In probability and statistics, given two stochastic processes and , the crosscovariance is a function that gives the covariance of one process with the other at pairs of time points. With the usual notation ; for the expectation operator, if the processes have the mean functions and , then the crosscovariance is given by
Crosscovariance is related to the more commonly used crosscorrelation of the processes in question.
In the case of two random vectors and , the crosscovariance would be a matrix (often denoted ) with entries Thus the term crosscovariance is used in order to distinguish this concept from the covariance of a random vector , which is understood to be the matrix of covariances between the scalar components of itself.
In signal processing, the crosscovariance is often called crosscorrelation and is a measure of similarity of two signals, commonly used to find features in an unknown signal by comparing it to a known one. It is a function of the relative time between the signals, is sometimes called the sliding dot product, and has applications in pattern recognition and cryptanalysis.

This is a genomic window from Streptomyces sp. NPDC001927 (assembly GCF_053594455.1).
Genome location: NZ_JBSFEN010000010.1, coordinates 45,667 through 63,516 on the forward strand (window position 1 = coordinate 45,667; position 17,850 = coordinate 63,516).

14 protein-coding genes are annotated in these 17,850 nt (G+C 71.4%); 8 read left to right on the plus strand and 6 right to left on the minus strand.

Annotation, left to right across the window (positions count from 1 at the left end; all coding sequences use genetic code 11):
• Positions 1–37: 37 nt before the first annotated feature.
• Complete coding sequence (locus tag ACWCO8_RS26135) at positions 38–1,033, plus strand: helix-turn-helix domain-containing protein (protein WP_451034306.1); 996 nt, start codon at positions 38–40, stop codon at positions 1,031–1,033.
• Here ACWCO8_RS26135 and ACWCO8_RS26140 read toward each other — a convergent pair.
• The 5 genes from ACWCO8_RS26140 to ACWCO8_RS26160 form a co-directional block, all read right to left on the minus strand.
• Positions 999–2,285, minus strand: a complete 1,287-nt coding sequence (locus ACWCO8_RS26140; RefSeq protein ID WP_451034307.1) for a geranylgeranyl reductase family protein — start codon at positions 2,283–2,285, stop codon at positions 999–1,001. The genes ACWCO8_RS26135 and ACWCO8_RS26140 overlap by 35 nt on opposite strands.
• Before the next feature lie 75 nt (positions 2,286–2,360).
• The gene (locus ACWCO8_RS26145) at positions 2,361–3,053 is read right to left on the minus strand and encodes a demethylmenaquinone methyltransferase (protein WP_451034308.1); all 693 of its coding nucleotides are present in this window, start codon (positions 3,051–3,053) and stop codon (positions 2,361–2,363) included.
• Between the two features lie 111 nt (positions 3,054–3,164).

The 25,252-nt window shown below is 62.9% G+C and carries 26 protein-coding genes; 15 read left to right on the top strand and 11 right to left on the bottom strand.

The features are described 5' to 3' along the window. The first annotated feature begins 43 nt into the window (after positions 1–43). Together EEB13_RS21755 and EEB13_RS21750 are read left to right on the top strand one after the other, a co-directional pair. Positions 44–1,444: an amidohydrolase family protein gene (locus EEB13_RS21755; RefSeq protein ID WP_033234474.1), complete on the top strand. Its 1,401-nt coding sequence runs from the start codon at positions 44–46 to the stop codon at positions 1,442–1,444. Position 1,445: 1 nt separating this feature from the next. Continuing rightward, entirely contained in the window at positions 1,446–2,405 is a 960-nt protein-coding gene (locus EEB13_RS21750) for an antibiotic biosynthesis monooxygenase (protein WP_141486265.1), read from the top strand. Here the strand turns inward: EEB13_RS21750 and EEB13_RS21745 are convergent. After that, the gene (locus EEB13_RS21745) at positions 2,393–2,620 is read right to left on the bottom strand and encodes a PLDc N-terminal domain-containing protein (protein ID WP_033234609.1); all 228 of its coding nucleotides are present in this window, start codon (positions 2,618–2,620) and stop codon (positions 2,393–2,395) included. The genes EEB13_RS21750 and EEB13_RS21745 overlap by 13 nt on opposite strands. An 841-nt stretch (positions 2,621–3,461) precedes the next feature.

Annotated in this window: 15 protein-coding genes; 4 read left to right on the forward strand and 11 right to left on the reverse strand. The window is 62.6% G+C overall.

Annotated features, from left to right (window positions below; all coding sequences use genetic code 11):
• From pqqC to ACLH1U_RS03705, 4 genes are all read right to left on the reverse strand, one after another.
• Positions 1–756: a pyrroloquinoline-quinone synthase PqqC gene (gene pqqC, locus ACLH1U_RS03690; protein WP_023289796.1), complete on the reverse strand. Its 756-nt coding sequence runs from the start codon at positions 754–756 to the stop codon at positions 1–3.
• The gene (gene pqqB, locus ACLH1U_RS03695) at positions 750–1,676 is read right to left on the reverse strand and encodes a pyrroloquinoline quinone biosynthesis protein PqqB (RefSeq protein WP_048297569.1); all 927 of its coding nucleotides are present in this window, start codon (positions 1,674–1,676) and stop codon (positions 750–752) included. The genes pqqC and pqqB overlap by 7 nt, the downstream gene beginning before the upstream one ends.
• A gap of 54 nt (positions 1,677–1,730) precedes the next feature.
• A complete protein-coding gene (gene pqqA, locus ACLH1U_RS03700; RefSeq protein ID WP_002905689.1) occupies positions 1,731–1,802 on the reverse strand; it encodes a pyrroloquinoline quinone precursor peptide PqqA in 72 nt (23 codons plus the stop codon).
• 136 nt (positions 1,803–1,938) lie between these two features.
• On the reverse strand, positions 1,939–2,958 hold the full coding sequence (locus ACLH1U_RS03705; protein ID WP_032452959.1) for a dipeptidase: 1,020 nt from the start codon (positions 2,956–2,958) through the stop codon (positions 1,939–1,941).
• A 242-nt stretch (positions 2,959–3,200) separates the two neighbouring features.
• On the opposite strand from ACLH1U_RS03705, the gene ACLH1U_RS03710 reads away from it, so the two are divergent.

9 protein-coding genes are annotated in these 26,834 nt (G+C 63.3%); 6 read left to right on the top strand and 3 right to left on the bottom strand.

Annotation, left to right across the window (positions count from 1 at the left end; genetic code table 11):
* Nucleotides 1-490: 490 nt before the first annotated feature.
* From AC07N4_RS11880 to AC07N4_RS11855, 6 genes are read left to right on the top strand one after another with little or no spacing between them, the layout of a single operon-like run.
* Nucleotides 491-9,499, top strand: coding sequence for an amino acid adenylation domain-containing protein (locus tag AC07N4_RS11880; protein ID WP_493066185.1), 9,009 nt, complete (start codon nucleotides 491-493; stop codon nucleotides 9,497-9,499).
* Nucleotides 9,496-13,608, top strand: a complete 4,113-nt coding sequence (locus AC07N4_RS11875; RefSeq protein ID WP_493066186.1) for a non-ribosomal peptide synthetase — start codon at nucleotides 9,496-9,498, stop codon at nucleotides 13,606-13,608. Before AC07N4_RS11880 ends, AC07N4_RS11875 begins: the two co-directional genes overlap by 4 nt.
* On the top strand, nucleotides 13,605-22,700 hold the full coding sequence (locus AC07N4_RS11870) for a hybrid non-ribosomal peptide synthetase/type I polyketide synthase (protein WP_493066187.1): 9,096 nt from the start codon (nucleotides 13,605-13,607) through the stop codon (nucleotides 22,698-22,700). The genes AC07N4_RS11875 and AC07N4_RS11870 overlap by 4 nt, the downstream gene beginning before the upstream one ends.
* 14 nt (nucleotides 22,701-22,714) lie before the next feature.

The definition of crosscovariance of random vector may be generalized to stochastic processes as follows:
Let and denote stochastic processes. Then the crosscovariance function of the processes is defined by:^{[1]}^{:p.172}

where and .
If the processes are complex stochastic processes, the second factor needs to be complex conjugated.
If and are a jointly widesense stationary, then the following are true:
and
By setting (the time lag, or the amount of time by which the signal has been shifted), we may define
The crosscovariance function of two jointly WSS processes is therefore given by:

which is equivalent to
Two stochastic processes and are called uncorrelated if their covariance is zero for all times.^{[1]}^{:p.142} Formally:
The crosscovariance is also relevant in signal processing where the crosscovariance between two widesense stationary random processes can be estimated by averaging the product of samples measured from one process and samples measured from the other (and its time shifts). The samples included in the average can be an arbitrary subset of all the samples in the signal (e.g., samples within a finite time window or a subsampling of one of the signals). For a large number of samples, the average converges to the true covariance.
Crosscovariance may also refer to a "deterministic" crosscovariance between two signals. This consists of summing over all time indices. For example, for discretetime signals and the crosscovariance is defined as
where the line indicates that the complex conjugate is taken when the signals are complexvalued.
For continuous functions and the (deterministic) crosscovariance is defined as
The (deterministic) crosscovariance of two continuous signals is related to the convolution by
and the (deterministic) crosscovariance of two discretetime signals is related to the discrete convolution by